Wednesday, 30 November 2011

When we walk in darkness

“I’ve had plenty of opportunities to be depressed – I just haven’t taken them!”

The statement above was posted on a friend’s Face book page and it caused a lot of heated comment and condemnation, especially as it was reportedly said by a pastor. I have to admit that I agreed with the consensus, which was that such a comment was offensive and tasteless, not to mention possibly very damaging. It made me think both about how we can hurt people by making sweeping statements about very personal issues that we have little or no experience of, and it made me think about mental illness itself.
I also considered the statement in the light of Advent. The link between mental illness and Advent may seem remote, but Advent comes at the darkest period of the year and it involves a waiting, a belief that even if we walk in darkness, there may be light and there may be hope. Having suffered myself from mental illness, I know that it was not in any way an “opportunity” that I wanted to grasp. After the birth of my second son, a few days before Christmas, I developed severe post natal depression. Post natal depression has been described as crawling into a pit of blackness and being unable to find your way out; it’s not the sort of thing you sign up for!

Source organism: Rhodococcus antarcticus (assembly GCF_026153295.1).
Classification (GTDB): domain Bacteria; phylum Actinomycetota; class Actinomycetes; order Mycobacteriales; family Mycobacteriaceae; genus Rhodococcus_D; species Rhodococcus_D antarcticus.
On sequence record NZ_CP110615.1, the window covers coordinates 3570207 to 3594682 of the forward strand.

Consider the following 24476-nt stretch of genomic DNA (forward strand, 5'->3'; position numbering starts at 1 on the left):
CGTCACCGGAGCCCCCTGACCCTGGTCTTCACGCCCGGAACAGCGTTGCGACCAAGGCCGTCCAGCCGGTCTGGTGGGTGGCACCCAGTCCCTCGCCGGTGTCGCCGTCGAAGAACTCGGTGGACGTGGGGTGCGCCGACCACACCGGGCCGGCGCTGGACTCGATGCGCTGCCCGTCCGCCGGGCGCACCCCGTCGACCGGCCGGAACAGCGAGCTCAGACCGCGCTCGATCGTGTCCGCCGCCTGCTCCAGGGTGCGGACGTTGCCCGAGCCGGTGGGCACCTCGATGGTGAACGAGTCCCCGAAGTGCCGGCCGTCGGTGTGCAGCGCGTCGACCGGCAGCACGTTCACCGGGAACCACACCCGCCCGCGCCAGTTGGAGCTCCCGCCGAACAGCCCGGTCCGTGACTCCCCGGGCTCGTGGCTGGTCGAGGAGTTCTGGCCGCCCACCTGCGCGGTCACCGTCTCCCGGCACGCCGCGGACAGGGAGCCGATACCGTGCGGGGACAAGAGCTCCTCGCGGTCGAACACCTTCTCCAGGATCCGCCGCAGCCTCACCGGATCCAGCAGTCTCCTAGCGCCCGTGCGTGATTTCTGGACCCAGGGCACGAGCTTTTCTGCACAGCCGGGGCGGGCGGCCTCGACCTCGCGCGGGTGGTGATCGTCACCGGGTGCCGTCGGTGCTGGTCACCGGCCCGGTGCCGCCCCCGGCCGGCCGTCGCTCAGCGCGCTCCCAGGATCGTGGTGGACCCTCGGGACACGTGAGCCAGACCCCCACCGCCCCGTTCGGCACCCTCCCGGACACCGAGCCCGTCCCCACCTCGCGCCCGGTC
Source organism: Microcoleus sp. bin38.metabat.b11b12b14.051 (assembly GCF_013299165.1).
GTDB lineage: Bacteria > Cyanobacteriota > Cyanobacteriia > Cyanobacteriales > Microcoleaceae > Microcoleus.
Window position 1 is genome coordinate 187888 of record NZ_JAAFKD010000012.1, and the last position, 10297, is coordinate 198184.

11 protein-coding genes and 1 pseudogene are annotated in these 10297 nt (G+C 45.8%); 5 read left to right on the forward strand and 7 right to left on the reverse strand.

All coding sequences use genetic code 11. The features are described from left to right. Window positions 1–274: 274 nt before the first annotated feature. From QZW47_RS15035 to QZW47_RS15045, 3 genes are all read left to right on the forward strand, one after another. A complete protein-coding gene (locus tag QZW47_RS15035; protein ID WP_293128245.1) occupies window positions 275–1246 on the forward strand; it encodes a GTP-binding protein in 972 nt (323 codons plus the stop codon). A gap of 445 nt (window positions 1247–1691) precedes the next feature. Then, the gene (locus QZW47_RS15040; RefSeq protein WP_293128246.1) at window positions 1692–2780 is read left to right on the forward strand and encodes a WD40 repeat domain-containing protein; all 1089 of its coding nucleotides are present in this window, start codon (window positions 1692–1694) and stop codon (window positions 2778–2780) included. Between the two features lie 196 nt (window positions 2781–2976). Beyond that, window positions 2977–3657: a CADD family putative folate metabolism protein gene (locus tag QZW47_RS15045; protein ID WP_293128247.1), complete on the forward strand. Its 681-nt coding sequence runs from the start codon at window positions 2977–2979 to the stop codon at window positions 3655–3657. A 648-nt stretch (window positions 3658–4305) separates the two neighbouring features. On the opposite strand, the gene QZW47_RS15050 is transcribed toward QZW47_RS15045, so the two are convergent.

Postnatal depression can progress rapidly from “the baby blues”, to acute depression, to borderline and then even full blown psychosis. I never reached the full blown stage, but I did reach a point where my thoughts began to seem like voices outside my control. When I became ill, and it is an illness, I realised something that I never had before. Before I had thought that the worst things to lose would be things like my job or my physical health. I had not considered the prospect of losing my sanity. I had worried about losing family or friends, but not of losing my identity or sense of who I was. It was as if I had walked out on myself. It was truly the most terrifying experience.